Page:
• Hans Holbein the Elder was born in Augsburg possibly around 1460 - 1465 to Michael Holbein.  Hans was brother to Sigismund Holbein and his sister was married to Hans Burgkmair the Elder.  He had two sons of record, namely Ambrosius Holbein and Hans Holbein the Younger.  He worked in Augsburg from at least 1494 until 1516 when he was declared a tax defaulter in Augsburg and started accepting commissions in other areas, though his name continued to be listed in the Augsburg guild books until around 1524. 
  • Daniel Hopfer aquired citizenship in Augsburg in 1493 until his death in 1536.
  • Caspar Schongauer, father to Martin Schongauer of Colmar, was a goldsmith in Augsburg, though uncertain of when.
Ebersberg --

Freising --

Fridolfing --
  • Master of the Fridolfing Altar of whom very little is known, but he was active at least from 1485-95.

Laufen --
  • Master of the Laufener Hochaltars, or Master of the Laufen Altarpiece, is an artist about which very little is known.
Mondsee --

Munich --
  • Erasmus Grasser is best known for woodwork found in three Munich cathedrals all produced from 1480-1506.
  • Gabriel Mälesskircher was in Munich from at least 1461 and is supposed to have died in Southern Bavaria around 1495, though the exactly location is uncertain.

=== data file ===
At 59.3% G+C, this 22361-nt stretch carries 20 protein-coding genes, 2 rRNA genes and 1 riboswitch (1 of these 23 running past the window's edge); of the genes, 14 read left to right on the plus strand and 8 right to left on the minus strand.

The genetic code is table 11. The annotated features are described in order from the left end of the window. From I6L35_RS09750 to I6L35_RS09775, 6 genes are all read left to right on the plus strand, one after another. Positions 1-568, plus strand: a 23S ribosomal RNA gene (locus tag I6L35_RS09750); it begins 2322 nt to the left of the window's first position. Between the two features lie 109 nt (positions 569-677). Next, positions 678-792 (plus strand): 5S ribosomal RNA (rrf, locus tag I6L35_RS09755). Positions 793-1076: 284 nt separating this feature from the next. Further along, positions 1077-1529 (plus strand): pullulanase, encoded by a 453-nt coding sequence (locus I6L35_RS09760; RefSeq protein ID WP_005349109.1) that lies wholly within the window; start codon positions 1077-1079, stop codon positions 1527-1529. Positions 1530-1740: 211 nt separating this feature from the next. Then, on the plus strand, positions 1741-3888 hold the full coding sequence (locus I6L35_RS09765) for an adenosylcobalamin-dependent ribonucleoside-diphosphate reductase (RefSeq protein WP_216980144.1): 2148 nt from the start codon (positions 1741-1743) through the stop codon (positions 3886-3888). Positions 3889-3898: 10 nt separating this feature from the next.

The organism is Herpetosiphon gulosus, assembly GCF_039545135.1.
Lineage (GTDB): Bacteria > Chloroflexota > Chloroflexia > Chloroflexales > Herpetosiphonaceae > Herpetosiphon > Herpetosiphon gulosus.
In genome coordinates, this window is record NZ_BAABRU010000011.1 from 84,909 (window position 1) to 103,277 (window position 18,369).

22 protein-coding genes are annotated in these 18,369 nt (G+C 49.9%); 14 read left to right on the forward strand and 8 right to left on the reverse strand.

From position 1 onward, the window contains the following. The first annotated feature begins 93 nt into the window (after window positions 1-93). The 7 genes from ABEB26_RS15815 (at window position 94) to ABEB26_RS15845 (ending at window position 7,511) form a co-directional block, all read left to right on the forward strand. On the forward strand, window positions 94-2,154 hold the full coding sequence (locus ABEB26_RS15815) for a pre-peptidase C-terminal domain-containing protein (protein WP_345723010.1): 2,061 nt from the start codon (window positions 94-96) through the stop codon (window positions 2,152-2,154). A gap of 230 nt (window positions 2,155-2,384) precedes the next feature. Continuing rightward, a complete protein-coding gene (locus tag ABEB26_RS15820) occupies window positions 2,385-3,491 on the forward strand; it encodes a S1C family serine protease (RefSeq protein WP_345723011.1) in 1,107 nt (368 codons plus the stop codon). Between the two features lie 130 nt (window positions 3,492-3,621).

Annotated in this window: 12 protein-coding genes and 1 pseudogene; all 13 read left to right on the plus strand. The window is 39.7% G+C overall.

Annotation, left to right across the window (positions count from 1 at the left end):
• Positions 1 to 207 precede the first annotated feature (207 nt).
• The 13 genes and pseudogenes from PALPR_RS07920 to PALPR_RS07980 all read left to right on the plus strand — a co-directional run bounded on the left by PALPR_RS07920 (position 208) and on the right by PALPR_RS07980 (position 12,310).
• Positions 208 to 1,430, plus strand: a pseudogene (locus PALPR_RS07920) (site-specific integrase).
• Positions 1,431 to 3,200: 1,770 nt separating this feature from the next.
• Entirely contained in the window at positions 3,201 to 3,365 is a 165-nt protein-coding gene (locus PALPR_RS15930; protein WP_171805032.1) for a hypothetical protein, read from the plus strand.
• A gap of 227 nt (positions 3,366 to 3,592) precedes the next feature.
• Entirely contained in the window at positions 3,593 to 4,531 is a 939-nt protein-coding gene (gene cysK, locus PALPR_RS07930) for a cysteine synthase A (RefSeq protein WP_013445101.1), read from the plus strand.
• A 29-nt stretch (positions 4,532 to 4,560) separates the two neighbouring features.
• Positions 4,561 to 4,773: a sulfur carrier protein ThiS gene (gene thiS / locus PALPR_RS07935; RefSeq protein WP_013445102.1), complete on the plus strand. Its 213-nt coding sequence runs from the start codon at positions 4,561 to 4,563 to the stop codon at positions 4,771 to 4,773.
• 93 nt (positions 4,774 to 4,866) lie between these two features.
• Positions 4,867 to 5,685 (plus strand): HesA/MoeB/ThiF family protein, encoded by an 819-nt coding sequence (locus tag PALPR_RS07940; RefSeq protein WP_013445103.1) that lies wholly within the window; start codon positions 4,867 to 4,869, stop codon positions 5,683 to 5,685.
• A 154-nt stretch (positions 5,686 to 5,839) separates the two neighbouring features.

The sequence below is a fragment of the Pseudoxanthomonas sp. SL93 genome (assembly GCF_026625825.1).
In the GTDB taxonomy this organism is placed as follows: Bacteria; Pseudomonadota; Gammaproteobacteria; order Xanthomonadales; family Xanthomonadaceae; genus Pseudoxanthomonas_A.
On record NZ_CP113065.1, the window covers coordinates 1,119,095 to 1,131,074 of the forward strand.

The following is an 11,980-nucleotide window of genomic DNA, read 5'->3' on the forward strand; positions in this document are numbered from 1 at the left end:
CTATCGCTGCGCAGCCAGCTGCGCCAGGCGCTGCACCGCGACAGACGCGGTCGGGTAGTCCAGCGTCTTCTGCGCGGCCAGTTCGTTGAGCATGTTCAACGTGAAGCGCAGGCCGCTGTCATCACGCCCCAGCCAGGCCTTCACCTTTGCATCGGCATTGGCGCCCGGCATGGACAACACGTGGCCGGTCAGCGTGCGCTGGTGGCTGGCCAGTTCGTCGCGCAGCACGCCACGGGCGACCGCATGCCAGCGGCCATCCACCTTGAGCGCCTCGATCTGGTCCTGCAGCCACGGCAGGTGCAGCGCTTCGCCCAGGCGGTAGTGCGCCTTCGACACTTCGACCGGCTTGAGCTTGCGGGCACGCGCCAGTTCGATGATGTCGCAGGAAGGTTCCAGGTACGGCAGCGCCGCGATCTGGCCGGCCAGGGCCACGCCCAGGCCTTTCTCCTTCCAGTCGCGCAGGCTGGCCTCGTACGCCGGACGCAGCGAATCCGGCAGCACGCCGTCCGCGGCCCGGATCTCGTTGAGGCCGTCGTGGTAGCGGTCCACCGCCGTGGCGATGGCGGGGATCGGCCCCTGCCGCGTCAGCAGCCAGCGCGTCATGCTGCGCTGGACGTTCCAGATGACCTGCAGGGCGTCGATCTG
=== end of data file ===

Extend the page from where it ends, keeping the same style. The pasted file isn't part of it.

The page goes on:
• Master MZ was active roughly 1500 - 1510 in Munich.
Nördlingen --
  • Hans Leonhard Schäufelein
Nuremberg --
  • Albrecht Dürer was apprenticed to Michael Wolgemut in Nuremburg, 1486, traveled to Colmar, Alsace and Basel, 1492, to Strasbourg, Alsace, 1493, returned to Nuremburg for his wedding in 1494, only to travel to Italy, 1494-1495, returned again to Nuremburg, 1495-1505  until his death 1528
  • Peter Flötner was born c.1490 in Thurgau.  He probably trained as a goldsmith with Adolf Daucher in Augsburg.  He became a master craftsman in Ansbach.  He moved to Nuremberg in 1522 and took the citizen's oath (Bürgereid ) as a sculptor.  He died in Nuremberg 23 Oct 1546.
  • Hieronymus Hopfer, son of Daniel Hopfer, born in Augsburg c. 1500, but moved to Nuremberg c. 1529 until his death in 1563.
  • Anton Koberger, the German goldsmith, printer and publisher who printed and published the "Nuremberg Chronicle" and established his first printing house in Nuremberg in 1470. He was also the godfather of Albrecht Dürer.